Ordinary people who want to help often don’t know how to. We know there are people around us who are having a hard time, but many of our neighbors silently struggle to find work, feed their families, or keep their homes. We find ourselves asking - what can we do?

How can the nonprofit sector do a better job of filling critical gaps in the safety net? And, on the other hand, how can we give private philanthropists, who don’t have unlimited means, opportunities to make a real social impact?

I believe Benevolent can be the answer to these questions. By providing an online portal that connects donors to community-based organizations, caseworkers, and ultimately to families who need help in a time of crisis, Benevolent helps to weave a connective web of people to fill in critical gaps in the safety net. Benevolent ensures that we reach those most in need at the moment of their need, and ensures that the donors’ support has real, visible impact. By providing a place for people to interact and share with each other, Benevolent helps us become a community of support. In short, Benevolent is a platform for helping us to realize how we would like to receive help and give help.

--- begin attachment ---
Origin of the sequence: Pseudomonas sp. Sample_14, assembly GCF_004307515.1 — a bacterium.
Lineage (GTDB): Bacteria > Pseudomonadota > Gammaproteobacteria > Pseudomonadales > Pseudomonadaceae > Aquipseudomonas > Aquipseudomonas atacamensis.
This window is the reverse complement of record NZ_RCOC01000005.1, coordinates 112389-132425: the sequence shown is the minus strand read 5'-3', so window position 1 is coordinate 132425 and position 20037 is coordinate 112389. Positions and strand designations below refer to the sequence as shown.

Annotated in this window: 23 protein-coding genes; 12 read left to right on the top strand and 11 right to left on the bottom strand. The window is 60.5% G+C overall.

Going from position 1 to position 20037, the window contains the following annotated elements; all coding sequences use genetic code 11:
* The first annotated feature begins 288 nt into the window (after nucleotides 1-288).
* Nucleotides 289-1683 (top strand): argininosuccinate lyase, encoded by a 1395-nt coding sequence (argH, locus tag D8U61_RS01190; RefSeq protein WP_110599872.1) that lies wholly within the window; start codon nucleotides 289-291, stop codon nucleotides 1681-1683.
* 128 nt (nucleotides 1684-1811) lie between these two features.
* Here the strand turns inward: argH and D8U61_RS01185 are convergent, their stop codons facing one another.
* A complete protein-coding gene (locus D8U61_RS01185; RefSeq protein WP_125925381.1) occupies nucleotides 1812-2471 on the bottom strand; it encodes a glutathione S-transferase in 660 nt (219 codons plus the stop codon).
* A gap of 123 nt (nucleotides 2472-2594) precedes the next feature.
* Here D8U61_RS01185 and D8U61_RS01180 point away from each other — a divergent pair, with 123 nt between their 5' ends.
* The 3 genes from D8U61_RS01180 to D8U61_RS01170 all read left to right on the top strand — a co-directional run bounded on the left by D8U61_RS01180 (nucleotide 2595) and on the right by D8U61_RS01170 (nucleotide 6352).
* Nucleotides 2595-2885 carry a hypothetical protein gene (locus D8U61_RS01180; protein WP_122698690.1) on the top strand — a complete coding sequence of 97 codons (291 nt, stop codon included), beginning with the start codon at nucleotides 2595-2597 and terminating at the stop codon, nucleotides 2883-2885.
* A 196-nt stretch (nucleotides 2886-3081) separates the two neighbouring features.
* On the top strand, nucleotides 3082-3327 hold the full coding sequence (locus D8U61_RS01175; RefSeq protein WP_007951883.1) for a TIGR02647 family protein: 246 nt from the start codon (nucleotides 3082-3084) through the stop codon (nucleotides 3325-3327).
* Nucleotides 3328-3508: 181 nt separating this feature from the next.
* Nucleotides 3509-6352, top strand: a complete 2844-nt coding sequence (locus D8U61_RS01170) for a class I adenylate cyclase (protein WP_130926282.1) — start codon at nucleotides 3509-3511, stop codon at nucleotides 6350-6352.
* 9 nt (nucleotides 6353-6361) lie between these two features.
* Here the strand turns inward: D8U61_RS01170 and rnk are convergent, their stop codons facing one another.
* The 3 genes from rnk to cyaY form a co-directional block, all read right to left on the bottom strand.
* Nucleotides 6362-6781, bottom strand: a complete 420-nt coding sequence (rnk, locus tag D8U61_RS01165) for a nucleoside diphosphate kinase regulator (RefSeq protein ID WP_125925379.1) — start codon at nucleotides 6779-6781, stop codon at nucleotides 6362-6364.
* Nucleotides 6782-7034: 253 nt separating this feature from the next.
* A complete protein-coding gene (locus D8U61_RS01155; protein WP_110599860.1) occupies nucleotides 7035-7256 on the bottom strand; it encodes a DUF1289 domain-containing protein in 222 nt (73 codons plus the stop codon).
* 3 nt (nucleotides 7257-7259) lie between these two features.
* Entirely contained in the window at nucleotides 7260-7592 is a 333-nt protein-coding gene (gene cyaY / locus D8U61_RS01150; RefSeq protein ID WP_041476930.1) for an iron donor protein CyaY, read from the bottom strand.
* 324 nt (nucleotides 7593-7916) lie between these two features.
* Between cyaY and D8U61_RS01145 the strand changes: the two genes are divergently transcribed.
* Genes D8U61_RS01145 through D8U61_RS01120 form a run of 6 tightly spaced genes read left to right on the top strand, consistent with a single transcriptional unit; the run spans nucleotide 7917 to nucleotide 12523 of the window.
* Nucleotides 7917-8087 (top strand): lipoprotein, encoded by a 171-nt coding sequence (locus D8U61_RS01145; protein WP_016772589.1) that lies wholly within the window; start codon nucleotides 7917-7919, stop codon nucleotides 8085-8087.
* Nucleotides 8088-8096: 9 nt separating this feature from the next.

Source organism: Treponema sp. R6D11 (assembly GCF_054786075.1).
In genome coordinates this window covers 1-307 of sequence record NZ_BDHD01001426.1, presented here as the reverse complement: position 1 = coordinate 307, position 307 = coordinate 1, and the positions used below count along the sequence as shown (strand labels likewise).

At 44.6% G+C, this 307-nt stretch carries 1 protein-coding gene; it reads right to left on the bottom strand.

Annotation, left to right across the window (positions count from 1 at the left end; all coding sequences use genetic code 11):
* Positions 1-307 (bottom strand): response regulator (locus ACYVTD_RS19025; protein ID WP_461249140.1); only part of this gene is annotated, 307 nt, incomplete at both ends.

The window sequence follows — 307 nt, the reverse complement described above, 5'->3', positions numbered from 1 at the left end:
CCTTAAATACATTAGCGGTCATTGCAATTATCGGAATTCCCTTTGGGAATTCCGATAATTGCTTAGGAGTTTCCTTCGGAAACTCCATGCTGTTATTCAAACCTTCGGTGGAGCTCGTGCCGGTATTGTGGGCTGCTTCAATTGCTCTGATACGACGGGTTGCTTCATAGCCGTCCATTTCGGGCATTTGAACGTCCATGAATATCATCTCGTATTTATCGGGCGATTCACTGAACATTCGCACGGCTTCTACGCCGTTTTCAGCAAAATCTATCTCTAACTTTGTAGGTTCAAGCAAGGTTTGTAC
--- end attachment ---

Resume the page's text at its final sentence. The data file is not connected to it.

- Scott W. Allard, Benevolent Board of Directors

Monday, November 7, 2011

Doing the Right Thing 15+ Years Ago is Working Against Denise Today

Denise did what she needed to and followed the rules. Now she’s lost her job and she and her children are living at a shelter.

Denise was a teenage mom. When her child was born, she continued her education, receiving some Temporary Aid for Need Families support while she went to high school. She made it through her junior year before she found herself having to make the tough decision to drop out of school. She had struggled to find safe, nurturing child care for her son while she was in school, but when her senior year came around, she was out of child care options and chose to put her son first and stay with him.

In the following years, Denise went to school to become certified as a Certified Nursing Assistant (CNA). She was able to do this because CNA training is one of the select training paths one can take in Illinois and still qualify for TANF, subsidized child care, food stamps, and other services.